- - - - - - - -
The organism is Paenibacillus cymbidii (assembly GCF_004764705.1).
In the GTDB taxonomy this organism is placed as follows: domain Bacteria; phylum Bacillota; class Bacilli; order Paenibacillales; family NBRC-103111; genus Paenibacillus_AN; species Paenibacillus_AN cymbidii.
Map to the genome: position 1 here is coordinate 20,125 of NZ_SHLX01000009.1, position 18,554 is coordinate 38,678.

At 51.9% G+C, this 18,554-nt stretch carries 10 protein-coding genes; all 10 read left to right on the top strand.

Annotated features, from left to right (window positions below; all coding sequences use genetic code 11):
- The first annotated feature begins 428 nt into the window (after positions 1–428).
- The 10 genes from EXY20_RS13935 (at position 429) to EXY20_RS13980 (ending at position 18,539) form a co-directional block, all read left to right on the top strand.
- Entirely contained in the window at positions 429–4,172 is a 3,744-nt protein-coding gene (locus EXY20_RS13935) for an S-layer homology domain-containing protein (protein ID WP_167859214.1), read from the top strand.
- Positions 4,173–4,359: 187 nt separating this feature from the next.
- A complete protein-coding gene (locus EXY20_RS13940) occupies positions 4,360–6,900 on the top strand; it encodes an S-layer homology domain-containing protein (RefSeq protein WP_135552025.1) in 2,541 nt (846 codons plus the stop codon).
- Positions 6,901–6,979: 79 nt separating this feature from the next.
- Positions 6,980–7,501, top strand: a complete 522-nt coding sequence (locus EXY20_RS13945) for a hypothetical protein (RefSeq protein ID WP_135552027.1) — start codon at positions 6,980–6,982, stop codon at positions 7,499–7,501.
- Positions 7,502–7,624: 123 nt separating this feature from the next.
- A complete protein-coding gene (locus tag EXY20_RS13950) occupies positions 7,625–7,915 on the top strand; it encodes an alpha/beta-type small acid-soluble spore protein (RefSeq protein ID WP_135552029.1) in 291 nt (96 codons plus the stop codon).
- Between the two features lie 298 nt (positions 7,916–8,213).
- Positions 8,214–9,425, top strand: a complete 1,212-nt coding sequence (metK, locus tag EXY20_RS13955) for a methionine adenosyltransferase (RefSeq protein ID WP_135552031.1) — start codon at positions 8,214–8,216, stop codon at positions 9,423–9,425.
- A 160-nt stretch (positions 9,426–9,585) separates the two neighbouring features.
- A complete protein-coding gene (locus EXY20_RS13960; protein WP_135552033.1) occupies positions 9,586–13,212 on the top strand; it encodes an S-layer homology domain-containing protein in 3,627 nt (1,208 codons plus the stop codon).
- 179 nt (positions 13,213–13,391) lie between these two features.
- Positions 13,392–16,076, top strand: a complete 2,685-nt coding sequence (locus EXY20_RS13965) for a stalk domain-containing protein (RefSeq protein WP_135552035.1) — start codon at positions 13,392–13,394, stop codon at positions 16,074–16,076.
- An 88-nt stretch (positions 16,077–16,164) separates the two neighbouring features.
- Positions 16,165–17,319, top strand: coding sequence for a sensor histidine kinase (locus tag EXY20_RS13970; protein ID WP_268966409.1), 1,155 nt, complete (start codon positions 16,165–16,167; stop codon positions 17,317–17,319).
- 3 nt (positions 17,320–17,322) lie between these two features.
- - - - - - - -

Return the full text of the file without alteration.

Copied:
The organism is Paenibacillus cymbidii (assembly GCF_004764705.1).
In the GTDB taxonomy this organism is placed as follows: domain Bacteria; phylum Bacillota; class Bacilli; order Paenibacillales; family NBRC-103111; genus Paenibacillus_AN; species Paenibacillus_AN cymbidii.
Map to the genome: position 1 here is coordinate 20,125 of NZ_SHLX01000009.1, position 18,554 is coordinate 38,678.

At 51.9% G+C, this 18,554-nt stretch carries 10 protein-coding genes; all 10 read left to right on the top strand.

Annotated features, from left to right (window positions below; all coding sequences use genetic code 11):
- The first annotated feature begins 428 nt into the window (after positions 1–428).
- The 10 genes from EXY20_RS13935 (at position 429) to EXY20_RS13980 (ending at position 18,539) form a co-directional block, all read left to right on the top strand.
- Entirely contained in the window at positions 429–4,172 is a 3,744-nt protein-coding gene (locus EXY20_RS13935) for an S-layer homology domain-containing protein (protein ID WP_167859214.1), read from the top strand.
- Positions 4,173–4,359: 187 nt separating this feature from the next.
- A complete protein-coding gene (locus EXY20_RS13940) occupies positions 4,360–6,900 on the top strand; it encodes an S-layer homology domain-containing protein (RefSeq protein WP_135552025.1) in 2,541 nt (846 codons plus the stop codon).
- Positions 6,901–6,979: 79 nt separating this feature from the next.
- Positions 6,980–7,501, top strand: a complete 522-nt coding sequence (locus EXY20_RS13945) for a hypothetical protein (RefSeq protein ID WP_135552027.1) — start codon at positions 6,980–6,982, stop codon at positions 7,499–7,501.
- Positions 7,502–7,624: 123 nt separating this feature from the next.
- A complete protein-coding gene (locus tag EXY20_RS13950) occupies positions 7,625–7,915 on the top strand; it encodes an alpha/beta-type small acid-soluble spore protein (RefSeq protein ID WP_135552029.1) in 291 nt (96 codons plus the stop codon).
- Between the two features lie 298 nt (positions 7,916–8,213).
- Positions 8,214–9,425, top strand: a complete 1,212-nt coding sequence (metK, locus tag EXY20_RS13955) for a methionine adenosyltransferase (RefSeq protein ID WP_135552031.1) — start codon at positions 8,214–8,216, stop codon at positions 9,423–9,425.
- A 160-nt stretch (positions 9,426–9,585) separates the two neighbouring features.
- A complete protein-coding gene (locus EXY20_RS13960; protein WP_135552033.1) occupies positions 9,586–13,212 on the top strand; it encodes an S-layer homology domain-containing protein in 3,627 nt (1,208 codons plus the stop codon).
- 179 nt (positions 13,213–13,391) lie between these two features.
- Positions 13,392–16,076, top strand: a complete 2,685-nt coding sequence (locus EXY20_RS13965) for a stalk domain-containing protein (RefSeq protein WP_135552035.1) — start codon at positions 13,392–13,394, stop codon at positions 16,074–16,076.
- An 88-nt stretch (positions 16,077–16,164) separates the two neighbouring features.
- Positions 16,165–17,319, top strand: coding sequence for a sensor histidine kinase (locus tag EXY20_RS13970; protein ID WP_268966409.1), 1,155 nt, complete (start codon positions 16,165–16,167; stop codon positions 17,317–17,319).
- 3 nt (positions 17,320–17,322) lie between these two features.